23 Mar 2022
23 Mar 2022
Status: this preprint is currently under review for the journal CP.

The ST22 chronology for the Skytrain Ice Rise ice core – part 1: A stratigraphic chronology of the last 2000 years

Helene M. Hoffmann1, Mackenzie M. Grieman1, Amy C. F. King2, Jenna A. Epifanio4, Kaden Martin4, Diana Vladimirova2, Helena Pryer1, Emily Doyle1, Axel Schmidt3, Jack D. Humby2, Isobel F. Rowell1, Christoph Nehrbass-Ahles1, Elizabeth R. Thomas2, Robert Mulvaney2, and Eric W. Wolff1 Helene M. Hoffmann et al.
  • 1Dept. of Earth Sciences, University of Cambridge, Downing St, Cambridge CB2 3EQ
  • 2British Antarctic Survey, High Cross, Madingley Rd, Cambridge CB3 0ET
  • 3Federal Institute of Hydrology, Am Mainzer Tor 1, 56068 Koblenz
  • 4College of Earth, Ocean, and Atmospheric Sciences, Oregon State University, Corvallis, OR, USA

Abstract. A new ice core was drilled in West Antarctica on Skytrain Ice Rise in field season 2018 / 2019. This 651 m ice core is one of the main targets of the WACSWAIN (WArm Climate Stability of the West Antarctic ice sheet in the last INterglacial) project. A present-day accumulation rate of 13.5 cm w.e./year was derived. Although the project mainly aims to investigate the last interglacial (115–130 ka BP), a robust chronology period covering the recent past is needed to constrain the age models for the deepest ice. Additionally, this time period is important for understanding current climatic changes in theWest Antarctic region. Here, we present a stratigraphic chronology for the top 184.14 m of the Skytrain ice core covering the last 2000 years based on absolute age tie points interpolated using annual layer counting encompassing the last 2000 years of climate history. Together with a model-based depth-age relationship of the deeper part of the ice core, this will form the ST22 chronology. The chemical composition, dust content, liquid conductivity, water isotope concentration and methane content of the whole core was analysed via continuous flow analysis (CFA) at the British Antarctic Survey. Annual layer counting was performed by manual counting of seasonal variations in mainly the sodium and calcium records. This counted chronology was informed and anchored by absolute age tie points, namely, the tritium peak (1965 CE) and six volcanic eruptions. Methane concentration variations were used to further constrain the counting error. A minimal error of ± 1 year at the tie points was derived, accumulating to ± 5–10 % of the age in the unconstrained sections between tie points. This level of accuracy enables data interpretation on at least decadal timescales and provides a solid base for the dating of deeper ice, which is the second part of the chronology.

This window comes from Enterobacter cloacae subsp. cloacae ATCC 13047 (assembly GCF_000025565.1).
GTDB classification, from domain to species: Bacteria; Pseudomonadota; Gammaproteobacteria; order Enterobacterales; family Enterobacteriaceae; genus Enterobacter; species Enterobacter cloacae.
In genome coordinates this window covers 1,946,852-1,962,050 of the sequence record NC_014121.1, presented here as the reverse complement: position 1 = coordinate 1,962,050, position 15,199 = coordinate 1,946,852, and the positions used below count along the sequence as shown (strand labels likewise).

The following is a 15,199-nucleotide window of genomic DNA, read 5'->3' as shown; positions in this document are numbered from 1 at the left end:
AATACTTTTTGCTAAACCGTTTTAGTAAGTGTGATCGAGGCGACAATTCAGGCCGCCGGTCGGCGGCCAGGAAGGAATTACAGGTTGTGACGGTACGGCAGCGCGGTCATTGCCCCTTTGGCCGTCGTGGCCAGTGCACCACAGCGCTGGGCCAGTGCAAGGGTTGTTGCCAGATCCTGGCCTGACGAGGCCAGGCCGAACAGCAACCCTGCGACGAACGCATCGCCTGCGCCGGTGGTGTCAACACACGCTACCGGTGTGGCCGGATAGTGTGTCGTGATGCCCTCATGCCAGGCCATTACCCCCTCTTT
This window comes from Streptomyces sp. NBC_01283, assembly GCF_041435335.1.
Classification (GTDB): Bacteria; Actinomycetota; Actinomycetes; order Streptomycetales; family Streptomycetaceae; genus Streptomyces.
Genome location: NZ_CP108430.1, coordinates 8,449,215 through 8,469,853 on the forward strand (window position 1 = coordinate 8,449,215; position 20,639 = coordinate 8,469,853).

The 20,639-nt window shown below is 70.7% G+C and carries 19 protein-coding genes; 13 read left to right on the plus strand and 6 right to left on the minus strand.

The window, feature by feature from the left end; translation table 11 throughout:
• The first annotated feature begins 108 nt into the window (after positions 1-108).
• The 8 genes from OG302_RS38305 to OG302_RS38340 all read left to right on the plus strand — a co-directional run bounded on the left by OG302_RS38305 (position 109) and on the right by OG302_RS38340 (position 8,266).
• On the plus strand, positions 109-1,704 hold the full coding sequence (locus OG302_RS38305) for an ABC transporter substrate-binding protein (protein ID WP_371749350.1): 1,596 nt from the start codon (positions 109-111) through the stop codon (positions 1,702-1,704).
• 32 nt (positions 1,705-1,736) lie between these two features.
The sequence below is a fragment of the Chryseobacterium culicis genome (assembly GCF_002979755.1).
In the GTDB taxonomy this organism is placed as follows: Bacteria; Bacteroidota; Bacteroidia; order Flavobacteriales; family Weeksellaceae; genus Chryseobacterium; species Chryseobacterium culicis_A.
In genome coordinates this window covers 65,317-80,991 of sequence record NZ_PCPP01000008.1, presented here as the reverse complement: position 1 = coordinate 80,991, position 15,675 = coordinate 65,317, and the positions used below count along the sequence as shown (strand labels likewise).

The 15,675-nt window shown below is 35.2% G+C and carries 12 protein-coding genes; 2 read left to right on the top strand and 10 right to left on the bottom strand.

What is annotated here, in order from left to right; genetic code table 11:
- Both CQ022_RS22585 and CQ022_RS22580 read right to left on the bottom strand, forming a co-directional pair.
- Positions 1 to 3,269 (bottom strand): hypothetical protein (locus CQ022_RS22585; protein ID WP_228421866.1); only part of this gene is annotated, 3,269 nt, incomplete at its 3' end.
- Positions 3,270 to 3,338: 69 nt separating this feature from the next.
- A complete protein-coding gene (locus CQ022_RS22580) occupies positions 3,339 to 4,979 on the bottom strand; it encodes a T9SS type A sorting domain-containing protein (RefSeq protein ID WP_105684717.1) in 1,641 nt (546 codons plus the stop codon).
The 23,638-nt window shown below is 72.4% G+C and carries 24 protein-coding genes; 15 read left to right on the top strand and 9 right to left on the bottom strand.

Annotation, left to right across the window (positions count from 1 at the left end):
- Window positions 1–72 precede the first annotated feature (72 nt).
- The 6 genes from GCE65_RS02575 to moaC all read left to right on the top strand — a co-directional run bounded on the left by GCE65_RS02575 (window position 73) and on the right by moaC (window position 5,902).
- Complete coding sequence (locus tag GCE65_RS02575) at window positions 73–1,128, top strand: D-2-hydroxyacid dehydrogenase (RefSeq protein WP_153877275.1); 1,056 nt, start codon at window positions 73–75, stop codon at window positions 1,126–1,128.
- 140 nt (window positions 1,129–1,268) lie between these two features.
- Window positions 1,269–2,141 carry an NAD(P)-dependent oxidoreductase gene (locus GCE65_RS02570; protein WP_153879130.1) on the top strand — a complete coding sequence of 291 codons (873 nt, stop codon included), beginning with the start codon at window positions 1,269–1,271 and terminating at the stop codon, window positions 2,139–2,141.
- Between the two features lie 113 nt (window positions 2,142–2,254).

Helene M. Hoffmann et al.

Status: final response (author comments only)

Comment types: AC – author | RC – referee | CC – community | EC – editor | CEC – chief editor | : Report abuse
  • RC1: 'Comment on cp-2022-28', Anonymous Referee #1, 13 Apr 2022
  • RC2: 'Comment on cp-2022-28', Anders Svensson, 12 May 2022

Helene M. Hoffmann et al.

Helene M. Hoffmann et al.


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Short summary
The WACSWAIN project (WArm Climate Stability of the West Antarctic ice sheet in the last INterglacial) investigates the fate of the West-Antarctic Ice Sheet during the last warm period on Earth (115–130 000 years before present). Within this framework an ice core was recently drilled at Skytrain Ice Rise. In this study we present a stratigraphic chronology of that ice core based on absolute age markers and annual layer counting for the last 2000 years.